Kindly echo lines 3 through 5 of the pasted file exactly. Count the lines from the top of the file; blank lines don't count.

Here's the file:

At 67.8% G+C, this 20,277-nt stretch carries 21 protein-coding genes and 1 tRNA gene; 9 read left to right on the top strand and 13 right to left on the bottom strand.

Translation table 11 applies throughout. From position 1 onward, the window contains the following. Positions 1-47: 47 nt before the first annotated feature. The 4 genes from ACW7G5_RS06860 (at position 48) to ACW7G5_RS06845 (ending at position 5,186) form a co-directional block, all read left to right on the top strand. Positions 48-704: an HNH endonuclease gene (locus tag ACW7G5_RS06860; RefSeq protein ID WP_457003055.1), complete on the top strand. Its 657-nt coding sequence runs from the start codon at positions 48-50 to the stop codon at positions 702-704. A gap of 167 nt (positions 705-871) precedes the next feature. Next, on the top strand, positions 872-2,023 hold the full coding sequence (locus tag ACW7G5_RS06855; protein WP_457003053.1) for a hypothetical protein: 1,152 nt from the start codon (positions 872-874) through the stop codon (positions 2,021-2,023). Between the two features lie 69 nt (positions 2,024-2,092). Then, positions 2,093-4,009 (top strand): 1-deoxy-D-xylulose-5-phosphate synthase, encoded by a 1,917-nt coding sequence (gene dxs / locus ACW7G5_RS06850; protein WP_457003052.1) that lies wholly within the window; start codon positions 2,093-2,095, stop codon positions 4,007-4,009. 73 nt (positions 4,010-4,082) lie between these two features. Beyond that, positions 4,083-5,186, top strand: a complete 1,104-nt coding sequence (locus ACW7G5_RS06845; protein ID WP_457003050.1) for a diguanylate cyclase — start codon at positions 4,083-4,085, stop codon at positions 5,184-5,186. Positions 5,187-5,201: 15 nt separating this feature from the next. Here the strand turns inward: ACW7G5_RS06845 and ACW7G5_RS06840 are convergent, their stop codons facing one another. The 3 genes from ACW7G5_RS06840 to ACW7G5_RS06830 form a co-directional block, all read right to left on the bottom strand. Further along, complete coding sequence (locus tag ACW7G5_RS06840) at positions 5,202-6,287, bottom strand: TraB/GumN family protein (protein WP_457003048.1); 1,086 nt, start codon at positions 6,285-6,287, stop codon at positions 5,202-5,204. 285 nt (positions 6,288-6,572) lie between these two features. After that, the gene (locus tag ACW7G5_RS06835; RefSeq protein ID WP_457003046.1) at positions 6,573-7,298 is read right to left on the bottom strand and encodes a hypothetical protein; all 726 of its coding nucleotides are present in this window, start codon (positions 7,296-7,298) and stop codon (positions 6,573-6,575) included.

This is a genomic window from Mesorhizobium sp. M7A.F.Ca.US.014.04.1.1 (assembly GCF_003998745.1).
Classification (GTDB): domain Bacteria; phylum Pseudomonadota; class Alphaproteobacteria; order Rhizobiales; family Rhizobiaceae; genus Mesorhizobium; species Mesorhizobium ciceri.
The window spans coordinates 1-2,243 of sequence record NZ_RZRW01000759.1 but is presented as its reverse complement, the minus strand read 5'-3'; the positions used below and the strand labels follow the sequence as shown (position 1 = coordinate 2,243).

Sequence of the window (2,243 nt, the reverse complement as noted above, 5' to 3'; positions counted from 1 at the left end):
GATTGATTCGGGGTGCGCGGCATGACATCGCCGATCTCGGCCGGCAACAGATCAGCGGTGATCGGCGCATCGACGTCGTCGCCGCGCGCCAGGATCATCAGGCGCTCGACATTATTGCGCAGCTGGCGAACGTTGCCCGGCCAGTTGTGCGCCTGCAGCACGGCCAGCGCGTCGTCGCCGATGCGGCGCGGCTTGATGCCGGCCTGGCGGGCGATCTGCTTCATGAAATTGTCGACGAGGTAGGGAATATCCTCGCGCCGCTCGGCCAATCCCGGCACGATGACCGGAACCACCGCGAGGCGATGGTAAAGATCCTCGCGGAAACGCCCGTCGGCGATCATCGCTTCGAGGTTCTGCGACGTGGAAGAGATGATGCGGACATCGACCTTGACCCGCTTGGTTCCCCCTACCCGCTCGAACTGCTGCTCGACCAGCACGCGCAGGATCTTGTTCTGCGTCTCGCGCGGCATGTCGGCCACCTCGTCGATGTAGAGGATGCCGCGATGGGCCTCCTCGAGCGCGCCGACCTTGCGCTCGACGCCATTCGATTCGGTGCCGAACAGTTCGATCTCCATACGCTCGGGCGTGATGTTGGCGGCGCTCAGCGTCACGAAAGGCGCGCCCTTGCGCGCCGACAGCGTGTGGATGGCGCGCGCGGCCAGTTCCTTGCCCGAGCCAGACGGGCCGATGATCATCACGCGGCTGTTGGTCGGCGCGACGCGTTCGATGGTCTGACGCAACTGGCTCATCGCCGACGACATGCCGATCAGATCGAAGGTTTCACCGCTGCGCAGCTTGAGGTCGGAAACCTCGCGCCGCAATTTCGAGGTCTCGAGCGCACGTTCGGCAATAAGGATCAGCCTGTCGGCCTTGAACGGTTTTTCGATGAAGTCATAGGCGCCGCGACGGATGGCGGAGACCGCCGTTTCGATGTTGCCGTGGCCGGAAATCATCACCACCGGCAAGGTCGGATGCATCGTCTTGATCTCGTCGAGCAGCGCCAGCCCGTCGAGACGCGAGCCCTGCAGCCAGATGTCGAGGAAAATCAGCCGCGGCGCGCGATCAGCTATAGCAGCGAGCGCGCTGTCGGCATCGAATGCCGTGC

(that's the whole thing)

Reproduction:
This is a genomic window from Mesorhizobium sp. M7A.F.Ca.US.014.04.1.1 (assembly GCF_003998745.1).
Classification (GTDB): domain Bacteria; phylum Pseudomonadota; class Alphaproteobacteria; order Rhizobiales; family Rhizobiaceae; genus Mesorhizobium; species Mesorhizobium ciceri.
The window spans coordinates 1-2,243 of sequence record NZ_RZRW01000759.1 but is presented as its reverse complement, the minus strand read 5'-3'; the positions used below and the strand labels follow the sequence as shown (position 1 = coordinate 2,243).